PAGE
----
Historically – actually just up until the decades after World War I, when world governments started issuing paper currency with no relation to gold – the metal was cash, and it was used as money everywhere, on a daily basis. I believe that will again be the case in the fairly near future.
The question is: At what price will that occur, relative to other things? It’s not just a question of picking a dollar price, because the relative value of many things – houses, food, commodities, labor – have been distorted by a very long period of currency inflation, increased taxation and very burdensome regulation that started at the beginning of the last depression. Especially with the fantastic leaps in technology now being made and breathtaking advances that will soon occur, it’s hard to be sure exactly how values will realign after the Greater Depression ends. And we can’t know the exact manner in which it will end. Especially when you factor in the rise of China and India.
A guess? I’ll say the equivalent of about $5,000 an ounce of today’s dollars. And I feel pretty good about that number, considering where we are in the current gold bull market. Classic bull markets have three stages. We’ve long since left the “Stealth” stage – when few people even remembered gold existed, and those who did mocked the idea of owning it. We’re about to leave the “Wall of Worry” stage, when people notice it and the bulls and bears battle back and forth. I’ll conjecture that within the next year we’ll enter the “Mania” stage – when everybody, including governments, is buying gold, out of greed and fear. But also out of prudence.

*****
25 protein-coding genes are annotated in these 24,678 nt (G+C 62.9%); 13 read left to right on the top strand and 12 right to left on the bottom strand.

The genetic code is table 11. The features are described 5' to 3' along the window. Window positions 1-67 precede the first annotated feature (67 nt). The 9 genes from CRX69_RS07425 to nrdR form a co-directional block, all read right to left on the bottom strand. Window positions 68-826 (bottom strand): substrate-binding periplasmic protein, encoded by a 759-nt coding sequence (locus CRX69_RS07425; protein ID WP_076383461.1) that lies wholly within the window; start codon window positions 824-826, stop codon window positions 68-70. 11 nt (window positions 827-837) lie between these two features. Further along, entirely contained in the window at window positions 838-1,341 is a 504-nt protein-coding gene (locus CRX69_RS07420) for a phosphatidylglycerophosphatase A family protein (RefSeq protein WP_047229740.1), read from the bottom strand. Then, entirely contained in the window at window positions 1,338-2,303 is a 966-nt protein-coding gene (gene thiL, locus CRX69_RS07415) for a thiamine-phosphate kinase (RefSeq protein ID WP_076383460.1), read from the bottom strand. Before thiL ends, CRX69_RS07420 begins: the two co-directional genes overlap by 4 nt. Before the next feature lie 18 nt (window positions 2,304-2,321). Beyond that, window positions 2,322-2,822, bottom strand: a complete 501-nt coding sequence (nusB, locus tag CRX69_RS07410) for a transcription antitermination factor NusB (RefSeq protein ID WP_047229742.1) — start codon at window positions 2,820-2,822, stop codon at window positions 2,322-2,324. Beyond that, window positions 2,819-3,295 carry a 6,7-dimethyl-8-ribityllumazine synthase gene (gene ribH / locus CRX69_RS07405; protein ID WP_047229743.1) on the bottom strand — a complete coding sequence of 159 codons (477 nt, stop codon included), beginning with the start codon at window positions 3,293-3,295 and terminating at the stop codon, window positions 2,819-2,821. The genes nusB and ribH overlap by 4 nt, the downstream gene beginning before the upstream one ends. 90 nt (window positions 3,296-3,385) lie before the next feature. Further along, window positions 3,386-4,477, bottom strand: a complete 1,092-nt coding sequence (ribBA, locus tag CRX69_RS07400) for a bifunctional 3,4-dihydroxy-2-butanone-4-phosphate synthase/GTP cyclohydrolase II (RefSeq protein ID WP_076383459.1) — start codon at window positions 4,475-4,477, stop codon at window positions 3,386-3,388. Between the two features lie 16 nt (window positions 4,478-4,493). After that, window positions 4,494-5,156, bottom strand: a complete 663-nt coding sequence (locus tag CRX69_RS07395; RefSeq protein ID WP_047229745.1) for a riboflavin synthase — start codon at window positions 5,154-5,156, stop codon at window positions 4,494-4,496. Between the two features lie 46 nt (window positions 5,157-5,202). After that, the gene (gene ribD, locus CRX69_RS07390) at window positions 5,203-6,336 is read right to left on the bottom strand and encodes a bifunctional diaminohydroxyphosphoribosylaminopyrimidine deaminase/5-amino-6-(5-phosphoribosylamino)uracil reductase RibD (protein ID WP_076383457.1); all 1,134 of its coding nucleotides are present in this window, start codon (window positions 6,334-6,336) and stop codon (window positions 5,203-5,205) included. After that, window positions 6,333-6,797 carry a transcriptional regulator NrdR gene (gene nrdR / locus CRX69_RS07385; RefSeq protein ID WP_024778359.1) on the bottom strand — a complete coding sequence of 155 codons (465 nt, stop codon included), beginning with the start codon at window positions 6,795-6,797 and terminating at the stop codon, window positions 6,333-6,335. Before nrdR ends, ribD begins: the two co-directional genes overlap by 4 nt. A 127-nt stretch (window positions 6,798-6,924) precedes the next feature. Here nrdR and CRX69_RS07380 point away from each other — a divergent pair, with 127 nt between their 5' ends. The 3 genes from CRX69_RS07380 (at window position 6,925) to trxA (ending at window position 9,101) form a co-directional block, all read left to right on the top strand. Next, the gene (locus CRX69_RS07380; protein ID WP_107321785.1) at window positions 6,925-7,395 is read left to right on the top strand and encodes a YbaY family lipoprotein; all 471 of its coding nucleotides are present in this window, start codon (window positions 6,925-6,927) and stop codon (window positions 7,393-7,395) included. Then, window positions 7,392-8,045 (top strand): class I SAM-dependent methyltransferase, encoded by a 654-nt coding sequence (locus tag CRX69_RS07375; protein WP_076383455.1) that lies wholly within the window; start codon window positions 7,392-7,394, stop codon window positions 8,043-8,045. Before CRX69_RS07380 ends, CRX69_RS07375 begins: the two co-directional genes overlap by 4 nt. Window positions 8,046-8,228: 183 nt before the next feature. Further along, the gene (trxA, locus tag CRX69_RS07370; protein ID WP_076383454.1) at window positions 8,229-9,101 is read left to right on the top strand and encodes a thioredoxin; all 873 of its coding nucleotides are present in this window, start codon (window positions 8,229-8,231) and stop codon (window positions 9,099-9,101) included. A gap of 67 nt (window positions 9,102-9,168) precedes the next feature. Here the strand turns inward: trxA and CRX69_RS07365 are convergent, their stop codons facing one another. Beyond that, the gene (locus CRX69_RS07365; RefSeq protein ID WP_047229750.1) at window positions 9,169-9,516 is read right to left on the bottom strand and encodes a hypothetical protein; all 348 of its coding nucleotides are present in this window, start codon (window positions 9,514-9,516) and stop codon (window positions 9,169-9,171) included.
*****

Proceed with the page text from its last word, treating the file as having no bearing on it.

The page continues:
The policies of Bernanke and Obama – but also of almost every other central bank and government in the world – are not just wrong. These people are, perversely, doing just the opposite of what should be done to cure the problems that have built up over decades. One consequence of their actions will be to ignite numerous other bubbles in various markets and countries. I expect the biggest bubble will be in gold, and the wildest one in mining and exploration stocks.
When will I sell out of gold and gold stocks? Of course, they don’t ring a bell at either the top or the bottom of the market. But I expect to be a seller when there really is a bubble, a mania, in all things gold-related. There’s a good chance that will coincide to some degree with a real bottom in conventional stocks. I don’t know what level that might be on the DJIA, but I’d think its average dividend yield might then be in the 6 to 8% area.
The bottom line is that gold and its friends are no longer cheap, but they have a long way – in both time and price – to run. Until they're done, I suggest you be right and sit tight.
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